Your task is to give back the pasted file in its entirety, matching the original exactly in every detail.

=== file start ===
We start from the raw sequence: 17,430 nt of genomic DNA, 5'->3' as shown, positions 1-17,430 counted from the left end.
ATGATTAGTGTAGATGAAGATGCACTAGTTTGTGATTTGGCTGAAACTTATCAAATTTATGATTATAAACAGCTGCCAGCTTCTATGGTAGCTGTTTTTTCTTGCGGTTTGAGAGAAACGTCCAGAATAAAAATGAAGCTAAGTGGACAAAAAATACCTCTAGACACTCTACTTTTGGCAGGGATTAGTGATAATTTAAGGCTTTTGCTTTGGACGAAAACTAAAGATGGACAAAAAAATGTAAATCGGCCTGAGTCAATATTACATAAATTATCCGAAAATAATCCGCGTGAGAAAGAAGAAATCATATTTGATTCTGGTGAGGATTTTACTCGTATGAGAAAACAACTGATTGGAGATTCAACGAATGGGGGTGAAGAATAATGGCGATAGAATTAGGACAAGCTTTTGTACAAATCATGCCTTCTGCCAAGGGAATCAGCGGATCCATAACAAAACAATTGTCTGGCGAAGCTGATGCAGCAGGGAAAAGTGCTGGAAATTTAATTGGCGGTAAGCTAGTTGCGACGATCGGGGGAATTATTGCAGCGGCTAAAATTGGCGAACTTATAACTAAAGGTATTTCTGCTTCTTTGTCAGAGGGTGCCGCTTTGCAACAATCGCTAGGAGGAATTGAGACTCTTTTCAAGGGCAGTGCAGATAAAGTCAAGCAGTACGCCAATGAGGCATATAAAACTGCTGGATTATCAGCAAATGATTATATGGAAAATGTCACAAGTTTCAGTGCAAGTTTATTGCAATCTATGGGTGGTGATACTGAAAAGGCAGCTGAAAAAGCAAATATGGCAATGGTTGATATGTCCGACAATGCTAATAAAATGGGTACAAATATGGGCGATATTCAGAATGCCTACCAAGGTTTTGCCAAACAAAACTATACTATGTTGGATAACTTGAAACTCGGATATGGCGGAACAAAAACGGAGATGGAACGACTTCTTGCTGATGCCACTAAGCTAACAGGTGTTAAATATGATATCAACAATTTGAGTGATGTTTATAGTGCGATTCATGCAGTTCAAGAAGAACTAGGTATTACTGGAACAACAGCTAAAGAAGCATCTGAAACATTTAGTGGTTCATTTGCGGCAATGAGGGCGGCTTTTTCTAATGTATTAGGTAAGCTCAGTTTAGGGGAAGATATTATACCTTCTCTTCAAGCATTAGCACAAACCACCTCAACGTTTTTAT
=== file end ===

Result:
We start from the raw sequence: 17,430 nt of genomic DNA, 5'->3' as shown, positions 1-17,430 counted from the left end.
ATGATTAGTGTAGATGAAGATGCACTAGTTTGTGATTTGGCTGAAACTTATCAAATTTATGATTATAAACAGCTGCCAGCTTCTATGGTAGCTGTTTTTTCTTGCGGTTTGAGAGAAACGTCCAGAATAAAAATGAAGCTAAGTGGACAAAAAATACCTCTAGACACTCTACTTTTGGCAGGGATTAGTGATAATTTAAGGCTTTTGCTTTGGACGAAAACTAAAGATGGACAAAAAAATGTAAATCGGCCTGAGTCAATATTACATAAATTATCCGAAAATAATCCGCGTGAGAAAGAAGAAATCATATTTGATTCTGGTGAGGATTTTACTCGTATGAGAAAACAACTGATTGGAGATTCAACGAATGGGGGTGAAGAATAATGGCGATAGAATTAGGACAAGCTTTTGTACAAATCATGCCTTCTGCCAAGGGAATCAGCGGATCCATAACAAAACAATTGTCTGGCGAAGCTGATGCAGCAGGGAAAAGTGCTGGAAATTTAATTGGCGGTAAGCTAGTTGCGACGATCGGGGGAATTATTGCAGCGGCTAAAATTGGCGAACTTATAACTAAAGGTATTTCTGCTTCTTTGTCAGAGGGTGCCGCTTTGCAACAATCGCTAGGAGGAATTGAGACTCTTTTCAAGGGCAGTGCAGATAAAGTCAAGCAGTACGCCAATGAGGCATATAAAACTGCTGGATTATCAGCAAATGATTATATGGAAAATGTCACAAGTTTCAGTGCAAGTTTATTGCAATCTATGGGTGGTGATACTGAAAAGGCAGCTGAAAAAGCAAATATGGCAATGGTTGATATGTCCGACAATGCTAATAAAATGGGTACAAATATGGGCGATATTCAGAATGCCTACCAAGGTTTTGCCAAACAAAACTATACTATGTTGGATAACTTGAAACTCGGATATGGCGGAACAAAAACGGAGATGGAACGACTTCTTGCTGATGCCACTAAGCTAACAGGTGTTAAATATGATATCAACAATTTGAGTGATGTTTATAGTGCGATTCATGCAGTTCAAGAAGAACTAGGTATTACTGGAACAACAGCTAAAGAAGCATCTGAAACATTTAGTGGTTCATTTGCGGCAATGAGGGCGGCTTTTTCTAATGTATTAGGTAAGCTCAGTTTAGGGGAAGATATTATACCTTCTCTTCAAGCATTAGCACAAACCACCTCAACGTTTTTAT